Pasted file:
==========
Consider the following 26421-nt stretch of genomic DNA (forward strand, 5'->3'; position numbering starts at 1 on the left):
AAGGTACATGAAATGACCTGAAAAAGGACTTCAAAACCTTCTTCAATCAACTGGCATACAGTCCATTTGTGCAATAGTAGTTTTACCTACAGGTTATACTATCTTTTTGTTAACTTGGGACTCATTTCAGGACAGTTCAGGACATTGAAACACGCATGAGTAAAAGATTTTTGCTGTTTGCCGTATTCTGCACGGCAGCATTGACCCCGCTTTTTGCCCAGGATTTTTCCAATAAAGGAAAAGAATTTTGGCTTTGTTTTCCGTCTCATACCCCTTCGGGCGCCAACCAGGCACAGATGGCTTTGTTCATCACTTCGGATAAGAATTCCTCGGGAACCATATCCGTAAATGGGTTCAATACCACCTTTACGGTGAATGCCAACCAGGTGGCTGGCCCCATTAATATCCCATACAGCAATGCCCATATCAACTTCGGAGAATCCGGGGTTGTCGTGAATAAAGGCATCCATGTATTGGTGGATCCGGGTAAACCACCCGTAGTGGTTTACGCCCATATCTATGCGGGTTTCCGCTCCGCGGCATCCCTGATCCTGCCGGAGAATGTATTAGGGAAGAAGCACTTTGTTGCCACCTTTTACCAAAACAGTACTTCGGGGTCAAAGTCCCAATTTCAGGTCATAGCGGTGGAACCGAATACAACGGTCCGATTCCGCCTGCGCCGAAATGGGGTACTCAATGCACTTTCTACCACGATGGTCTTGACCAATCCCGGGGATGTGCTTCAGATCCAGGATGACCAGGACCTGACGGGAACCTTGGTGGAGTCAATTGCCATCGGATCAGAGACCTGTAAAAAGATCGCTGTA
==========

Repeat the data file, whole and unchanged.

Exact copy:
Consider the following 26421-nt stretch of genomic DNA (forward strand, 5'->3'; position numbering starts at 1 on the left):
AAGGTACATGAAATGACCTGAAAAAGGACTTCAAAACCTTCTTCAATCAACTGGCATACAGTCCATTTGTGCAATAGTAGTTTTACCTACAGGTTATACTATCTTTTTGTTAACTTGGGACTCATTTCAGGACAGTTCAGGACATTGAAACACGCATGAGTAAAAGATTTTTGCTGTTTGCCGTATTCTGCACGGCAGCATTGACCCCGCTTTTTGCCCAGGATTTTTCCAATAAAGGAAAAGAATTTTGGCTTTGTTTTCCGTCTCATACCCCTTCGGGCGCCAACCAGGCACAGATGGCTTTGTTCATCACTTCGGATAAGAATTCCTCGGGAACCATATCCGTAAATGGGTTCAATACCACCTTTACGGTGAATGCCAACCAGGTGGCTGGCCCCATTAATATCCCATACAGCAATGCCCATATCAACTTCGGAGAATCCGGGGTTGTCGTGAATAAAGGCATCCATGTATTGGTGGATCCGGGTAAACCACCCGTAGTGGTTTACGCCCATATCTATGCGGGTTTCCGCTCCGCGGCATCCCTGATCCTGCCGGAGAATGTATTAGGGAAGAAGCACTTTGTTGCCACCTTTTACCAAAACAGTACTTCGGGGTCAAAGTCCCAATTTCAGGTCATAGCGGTGGAACCGAATACAACGGTCCGATTCCGCCTGCGCCGAAATGGGGTACTCAATGCACTTTCTACCACGATGGTCTTGACCAATCCCGGGGATGTGCTTCAGATCCAGGATGACCAGGACCTGACGGGAACCTTGGTGGAGTCAATTGCCATCGGATCAGAGACCTGTAAAAAGATCGCTGTA